A palliative care link nurse programme in Mulago Hospital, Uganda: an evaluation using mixed methods

Julia Downing, Mwazi Batuli, Grace Kivumbi, Josephine Kabahweza, Mary Grant, Scott Murray, Elizabeth Namukwaya, Mhoira Leng

Research output: Contribution to journalArticlepeer-review

Abstract / Description of output

Background Integrating palliative care (PC) and empowering the health care workforce is essential to achieve universal access to PC services. In 2010, 46 % of patients in Mulago Hospital, Uganda had a life limiting illness, of whom 96 % had PC needs. The university/hospital specialist PC unit (Makerere/Mulago Palliative Care Unit –MPCU) implemented a link-nurse model to empower hospital nurses to provide generalist PC. Over two years, 27 link nurses were trained and mentored and 11 clinical protocols developed. The aim of the study was to evaluate the impact of the palliative care link nurse programme at Mulago HospitalMethodsAn evaluation approach utilising mixed methods was used integrating qualitative and quantitative data including: pre and post course assessment confidence ratings; course evaluation forms; audit of clinical guidelines availability; review of link-nurse activity sheets/action plans; review of MPCU patient documentation; Most Significant Change (MSC); individual and focus group interviews.ResultsA significant difference was seen in nurses’ confidence after the training (p < 0.001). From July 2012 to December 2013, link nurses identified 2447 patients needing PC, of whom they cared for 2113 (86 %) and referred 334 (14 %) to MPCU. Clinical guidelines/protocols were utilised in 50 % of wards. Main themes identified include: change in attitude; developing new skills and knowledge; change in relationships; improved outcomes of care, along with the challenges that they experienced in integrating PC. Since the start of the programme there has been an increase in PC patients seen at the hospital (611 in 2011 to 1788 in 2013).ConclusionThe link-nurse programme is a practical model for integrating PC into generalist services. Recommendations have been made for ongoing development and expansion of the programme as an effective health systems strengthening approach in similar healthcare contexts, as well as the improvement in medical and nursing education.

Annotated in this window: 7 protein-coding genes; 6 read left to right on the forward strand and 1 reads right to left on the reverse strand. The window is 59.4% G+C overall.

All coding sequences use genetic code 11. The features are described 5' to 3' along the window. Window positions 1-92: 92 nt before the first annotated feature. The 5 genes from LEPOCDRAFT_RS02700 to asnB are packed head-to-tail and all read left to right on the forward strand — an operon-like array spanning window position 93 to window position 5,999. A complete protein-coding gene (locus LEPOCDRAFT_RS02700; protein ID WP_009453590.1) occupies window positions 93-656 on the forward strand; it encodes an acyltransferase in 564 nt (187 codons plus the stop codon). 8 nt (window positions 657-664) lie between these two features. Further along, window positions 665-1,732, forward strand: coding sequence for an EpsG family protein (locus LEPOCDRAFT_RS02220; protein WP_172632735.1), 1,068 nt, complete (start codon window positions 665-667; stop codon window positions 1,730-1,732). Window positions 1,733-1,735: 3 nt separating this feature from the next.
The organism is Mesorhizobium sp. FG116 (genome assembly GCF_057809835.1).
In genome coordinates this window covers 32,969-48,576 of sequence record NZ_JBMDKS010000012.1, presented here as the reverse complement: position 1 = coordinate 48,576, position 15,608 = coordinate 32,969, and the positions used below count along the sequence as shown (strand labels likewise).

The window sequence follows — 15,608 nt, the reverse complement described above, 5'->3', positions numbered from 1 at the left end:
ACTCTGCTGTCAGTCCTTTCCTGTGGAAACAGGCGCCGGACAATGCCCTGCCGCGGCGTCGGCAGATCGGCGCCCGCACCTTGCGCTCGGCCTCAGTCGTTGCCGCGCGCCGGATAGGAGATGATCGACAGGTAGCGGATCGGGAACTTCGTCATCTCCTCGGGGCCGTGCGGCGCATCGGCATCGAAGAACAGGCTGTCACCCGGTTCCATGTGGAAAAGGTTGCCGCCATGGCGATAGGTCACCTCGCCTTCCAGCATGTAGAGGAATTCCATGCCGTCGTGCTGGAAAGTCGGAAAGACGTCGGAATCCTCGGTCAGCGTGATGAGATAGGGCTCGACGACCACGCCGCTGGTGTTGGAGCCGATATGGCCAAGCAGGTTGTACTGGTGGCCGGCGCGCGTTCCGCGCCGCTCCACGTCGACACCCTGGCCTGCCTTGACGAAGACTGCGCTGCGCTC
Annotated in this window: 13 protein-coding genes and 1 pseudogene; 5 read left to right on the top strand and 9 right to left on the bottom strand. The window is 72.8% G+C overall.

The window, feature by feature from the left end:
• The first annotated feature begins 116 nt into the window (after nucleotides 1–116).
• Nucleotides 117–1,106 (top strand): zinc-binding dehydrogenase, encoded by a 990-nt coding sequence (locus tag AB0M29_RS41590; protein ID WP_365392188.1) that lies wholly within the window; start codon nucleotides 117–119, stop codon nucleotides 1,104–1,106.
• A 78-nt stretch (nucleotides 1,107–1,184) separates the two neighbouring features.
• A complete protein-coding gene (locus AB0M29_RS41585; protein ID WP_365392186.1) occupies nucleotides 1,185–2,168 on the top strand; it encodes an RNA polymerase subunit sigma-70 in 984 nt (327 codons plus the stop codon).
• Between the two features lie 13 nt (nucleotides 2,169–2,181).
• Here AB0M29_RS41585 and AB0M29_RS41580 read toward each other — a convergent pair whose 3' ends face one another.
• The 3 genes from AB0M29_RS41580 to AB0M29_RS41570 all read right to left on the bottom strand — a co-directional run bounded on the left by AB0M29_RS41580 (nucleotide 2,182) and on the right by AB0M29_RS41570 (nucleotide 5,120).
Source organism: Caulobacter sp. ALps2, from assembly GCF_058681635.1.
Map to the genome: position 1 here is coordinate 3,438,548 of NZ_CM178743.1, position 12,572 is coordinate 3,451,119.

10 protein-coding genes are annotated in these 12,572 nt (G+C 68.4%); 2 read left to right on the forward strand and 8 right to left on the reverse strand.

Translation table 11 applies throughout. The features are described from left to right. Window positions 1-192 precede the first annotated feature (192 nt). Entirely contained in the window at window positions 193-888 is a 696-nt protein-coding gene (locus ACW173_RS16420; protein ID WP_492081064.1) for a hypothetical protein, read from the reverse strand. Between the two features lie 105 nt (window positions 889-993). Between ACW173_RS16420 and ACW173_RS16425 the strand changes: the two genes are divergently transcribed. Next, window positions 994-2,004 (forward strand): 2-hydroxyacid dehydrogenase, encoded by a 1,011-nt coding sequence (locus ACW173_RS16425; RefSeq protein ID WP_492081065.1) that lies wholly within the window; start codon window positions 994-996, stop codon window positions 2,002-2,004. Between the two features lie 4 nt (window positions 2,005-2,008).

Original languageEnglish
JournalBMC palliative care
Issue number40
Publication statusPublished - 8 Apr 2016

Keywords / Materials (for Non-textual outputs)

  • Palliative care, Hospital, Uganda, Africa, Service delivery, Education, Evaluation, Nurses, Generalist palliative care, Mixed methods


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